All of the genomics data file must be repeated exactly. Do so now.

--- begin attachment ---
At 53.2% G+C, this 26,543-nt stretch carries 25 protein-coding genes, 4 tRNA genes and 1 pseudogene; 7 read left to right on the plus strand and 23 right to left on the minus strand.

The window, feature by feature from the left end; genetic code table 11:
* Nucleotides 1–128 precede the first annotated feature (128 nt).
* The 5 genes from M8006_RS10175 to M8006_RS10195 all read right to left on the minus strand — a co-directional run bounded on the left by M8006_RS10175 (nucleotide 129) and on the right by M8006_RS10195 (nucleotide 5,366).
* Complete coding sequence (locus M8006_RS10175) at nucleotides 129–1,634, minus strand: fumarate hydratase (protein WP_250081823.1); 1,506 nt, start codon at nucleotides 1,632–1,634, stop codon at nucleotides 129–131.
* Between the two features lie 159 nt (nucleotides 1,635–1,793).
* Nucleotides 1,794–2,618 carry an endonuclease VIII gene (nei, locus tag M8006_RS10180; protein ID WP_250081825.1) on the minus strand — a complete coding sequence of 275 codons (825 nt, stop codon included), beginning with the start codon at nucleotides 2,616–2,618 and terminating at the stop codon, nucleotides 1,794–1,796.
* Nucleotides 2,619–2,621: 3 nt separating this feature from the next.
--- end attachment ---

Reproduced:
At 53.2% G+C, this 26,543-nt stretch carries 25 protein-coding genes, 4 tRNA genes and 1 pseudogene; 7 read left to right on the plus strand and 23 right to left on the minus strand.

The window, feature by feature from the left end; genetic code table 11:
* Nucleotides 1–128 precede the first annotated feature (128 nt).
* The 5 genes from M8006_RS10175 to M8006_RS10195 all read right to left on the minus strand — a co-directional run bounded on the left by M8006_RS10175 (nucleotide 129) and on the right by M8006_RS10195 (nucleotide 5,366).
* Complete coding sequence (locus M8006_RS10175) at nucleotides 129–1,634, minus strand: fumarate hydratase (protein WP_250081823.1); 1,506 nt, start codon at nucleotides 1,632–1,634, stop codon at nucleotides 129–131.
* Between the two features lie 159 nt (nucleotides 1,635–1,793).
* Nucleotides 1,794–2,618 carry an endonuclease VIII gene (nei, locus tag M8006_RS10180; protein ID WP_250081825.1) on the minus strand — a complete coding sequence of 275 codons (825 nt, stop codon included), beginning with the start codon at nucleotides 2,616–2,618 and terminating at the stop codon, nucleotides 1,794–1,796.
* Nucleotides 2,619–2,621: 3 nt separating this feature from the next.